Norma Martinez Rogers, Ph.D., RN, FAAN, is a 50-year veteran of the UT Health San Antonio Nursing School turned living legend. In November, she was awarded the highest honor for any nurse at the 2022 Health Policy Conference in Washington, D.C., and is only the second Latina to receive the American Academy of Nursing Living Legend Award.
We’re proud to honor her as our Nurse of the Week.
Martinez Rogers grew up in the projects of Dallas, didn’t speak English until third grade, and had a family that worked multiple jobs to keep her in school. But she says she also had the one thing needed to succeed that has served her well — the drive to go to college.
“I had a drive and knew I did not want to be poor. I wanted to get educated.”
Today, Martinez Rogers is a research professor and professor emeritus.
“You have to have that dream, not a fantasy, a dream that you can make a reality,” she says. “I graduated and got my bachelor’s at Incarnate Word College and only three of us Latinos at that time. But when I got my Ph.D. at the University of Texas at Austin in 1995, I was the only Latina on stage,” she adds.
Since then, the first-generation Hispanic college graduate has spent her time advocating for underserved populations, nursing education, and healthcare policy changes and mentoring those who have followed her.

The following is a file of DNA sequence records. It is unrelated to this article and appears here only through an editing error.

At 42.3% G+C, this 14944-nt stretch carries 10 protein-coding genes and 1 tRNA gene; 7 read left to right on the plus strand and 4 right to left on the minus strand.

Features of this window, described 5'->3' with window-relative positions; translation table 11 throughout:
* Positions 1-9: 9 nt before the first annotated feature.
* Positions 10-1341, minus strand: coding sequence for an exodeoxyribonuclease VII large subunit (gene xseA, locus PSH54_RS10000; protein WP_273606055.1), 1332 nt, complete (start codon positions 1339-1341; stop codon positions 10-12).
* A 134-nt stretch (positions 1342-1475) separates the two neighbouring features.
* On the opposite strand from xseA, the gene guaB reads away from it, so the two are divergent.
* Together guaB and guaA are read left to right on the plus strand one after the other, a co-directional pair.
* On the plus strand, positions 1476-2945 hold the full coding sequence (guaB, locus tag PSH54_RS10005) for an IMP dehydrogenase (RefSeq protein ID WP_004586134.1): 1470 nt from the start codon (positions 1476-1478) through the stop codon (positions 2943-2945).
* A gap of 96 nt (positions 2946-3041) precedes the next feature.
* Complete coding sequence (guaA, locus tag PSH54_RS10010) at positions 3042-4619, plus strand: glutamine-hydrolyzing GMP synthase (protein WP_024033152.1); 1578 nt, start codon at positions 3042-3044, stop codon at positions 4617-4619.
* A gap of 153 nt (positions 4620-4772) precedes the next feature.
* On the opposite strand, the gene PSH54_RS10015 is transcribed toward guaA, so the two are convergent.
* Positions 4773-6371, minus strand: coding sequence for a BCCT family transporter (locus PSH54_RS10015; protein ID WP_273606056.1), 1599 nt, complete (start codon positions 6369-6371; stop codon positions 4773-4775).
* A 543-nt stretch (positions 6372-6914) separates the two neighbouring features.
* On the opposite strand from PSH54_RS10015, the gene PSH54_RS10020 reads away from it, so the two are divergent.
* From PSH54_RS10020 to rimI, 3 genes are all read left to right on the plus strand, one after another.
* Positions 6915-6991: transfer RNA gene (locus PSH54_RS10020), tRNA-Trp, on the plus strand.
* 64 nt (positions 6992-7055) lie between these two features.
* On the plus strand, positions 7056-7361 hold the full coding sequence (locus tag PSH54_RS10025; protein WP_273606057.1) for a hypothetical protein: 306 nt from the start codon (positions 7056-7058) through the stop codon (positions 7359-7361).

“Because there are so few of us Latino nurse faculty, there was no one I could relate to. There was no one that looks like you,” she explains.
Her brainchild is Juntos Podemos, a grant-driven mentorship program that identifies high school students interested in health careers and Hispanic nursing students who may need a little inspiration to get to graduation. They are assigned mentors who have been through many of the milestones they must face to help them stay in class and finish.
She says it’s hard because many first-generation Latinos face economic hardships that make it harder in those final two years.
Martinez Rogers says having to work and go to school at the same time in a challenging program often is the one thing that keeps a student from reaching the finish line.
But that’s not all. Martinez Rogers also founded a program called the International Association of Latino Nurse Faculty/Nurse Leaders, which works to pave the way for Latino nurses to rise in the ranks.
“That organization is to encourage and mentor faculty in our nursing leaders. How do you get promoted? How do you get tenured?” she explains.
Martinez Rogers is an inspirational woman, having broken so many barriers that she’s considered a national treasure. Yet, through it all, she lives by a simple motto: “In order to receive, you must first give.”
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